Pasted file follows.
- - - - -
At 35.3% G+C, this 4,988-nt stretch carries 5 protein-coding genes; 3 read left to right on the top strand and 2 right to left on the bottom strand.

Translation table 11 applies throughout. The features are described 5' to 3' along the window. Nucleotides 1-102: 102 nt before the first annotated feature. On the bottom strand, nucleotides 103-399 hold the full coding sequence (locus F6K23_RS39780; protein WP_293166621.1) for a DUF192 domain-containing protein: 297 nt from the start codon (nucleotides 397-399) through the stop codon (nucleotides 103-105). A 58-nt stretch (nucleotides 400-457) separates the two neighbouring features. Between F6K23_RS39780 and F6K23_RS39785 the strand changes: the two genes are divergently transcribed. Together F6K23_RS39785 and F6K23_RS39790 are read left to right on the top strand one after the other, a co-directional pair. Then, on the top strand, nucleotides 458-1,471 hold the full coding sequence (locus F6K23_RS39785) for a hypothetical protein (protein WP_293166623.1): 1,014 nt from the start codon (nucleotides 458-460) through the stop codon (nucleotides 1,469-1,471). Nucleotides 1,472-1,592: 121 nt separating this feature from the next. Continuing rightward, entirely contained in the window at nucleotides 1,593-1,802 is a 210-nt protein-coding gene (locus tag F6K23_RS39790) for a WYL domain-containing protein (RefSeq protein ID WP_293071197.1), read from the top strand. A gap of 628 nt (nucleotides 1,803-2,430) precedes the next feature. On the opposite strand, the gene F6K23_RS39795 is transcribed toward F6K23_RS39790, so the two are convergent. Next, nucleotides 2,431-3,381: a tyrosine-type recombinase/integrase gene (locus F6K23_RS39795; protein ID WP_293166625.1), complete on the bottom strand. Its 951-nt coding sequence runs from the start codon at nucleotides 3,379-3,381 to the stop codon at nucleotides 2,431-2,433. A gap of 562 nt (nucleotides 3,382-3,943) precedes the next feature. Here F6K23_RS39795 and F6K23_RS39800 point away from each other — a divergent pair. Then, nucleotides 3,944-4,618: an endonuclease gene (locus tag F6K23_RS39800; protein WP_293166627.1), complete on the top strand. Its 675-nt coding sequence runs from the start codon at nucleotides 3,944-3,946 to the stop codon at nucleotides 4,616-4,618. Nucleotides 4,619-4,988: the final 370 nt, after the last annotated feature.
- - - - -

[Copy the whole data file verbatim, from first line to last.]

At 35.3% G+C, this 4,988-nt stretch carries 5 protein-coding genes; 3 read left to right on the top strand and 2 right to left on the bottom strand.

Translation table 11 applies throughout. The features are described 5' to 3' along the window. Nucleotides 1-102: 102 nt before the first annotated feature. On the bottom strand, nucleotides 103-399 hold the full coding sequence (locus F6K23_RS39780; protein WP_293166621.1) for a DUF192 domain-containing protein: 297 nt from the start codon (nucleotides 397-399) through the stop codon (nucleotides 103-105). A 58-nt stretch (nucleotides 400-457) separates the two neighbouring features. Between F6K23_RS39780 and F6K23_RS39785 the strand changes: the two genes are divergently transcribed. Together F6K23_RS39785 and F6K23_RS39790 are read left to right on the top strand one after the other, a co-directional pair. Then, on the top strand, nucleotides 458-1,471 hold the full coding sequence (locus F6K23_RS39785) for a hypothetical protein (protein WP_293166623.1): 1,014 nt from the start codon (nucleotides 458-460) through the stop codon (nucleotides 1,469-1,471). Nucleotides 1,472-1,592: 121 nt separating this feature from the next. Continuing rightward, entirely contained in the window at nucleotides 1,593-1,802 is a 210-nt protein-coding gene (locus tag F6K23_RS39790) for a WYL domain-containing protein (RefSeq protein ID WP_293071197.1), read from the top strand. A gap of 628 nt (nucleotides 1,803-2,430) precedes the next feature. On the opposite strand, the gene F6K23_RS39795 is transcribed toward F6K23_RS39790, so the two are convergent. Next, nucleotides 2,431-3,381: a tyrosine-type recombinase/integrase gene (locus F6K23_RS39795; protein ID WP_293166625.1), complete on the bottom strand. Its 951-nt coding sequence runs from the start codon at nucleotides 3,379-3,381 to the stop codon at nucleotides 2,431-2,433. A gap of 562 nt (nucleotides 3,382-3,943) precedes the next feature. Here F6K23_RS39795 and F6K23_RS39800 point away from each other — a divergent pair. Then, nucleotides 3,944-4,618: an endonuclease gene (locus tag F6K23_RS39800; protein WP_293166627.1), complete on the top strand. Its 675-nt coding sequence runs from the start codon at nucleotides 3,944-3,946 to the stop codon at nucleotides 4,616-4,618. Nucleotides 4,619-4,988: the final 370 nt, after the last annotated feature.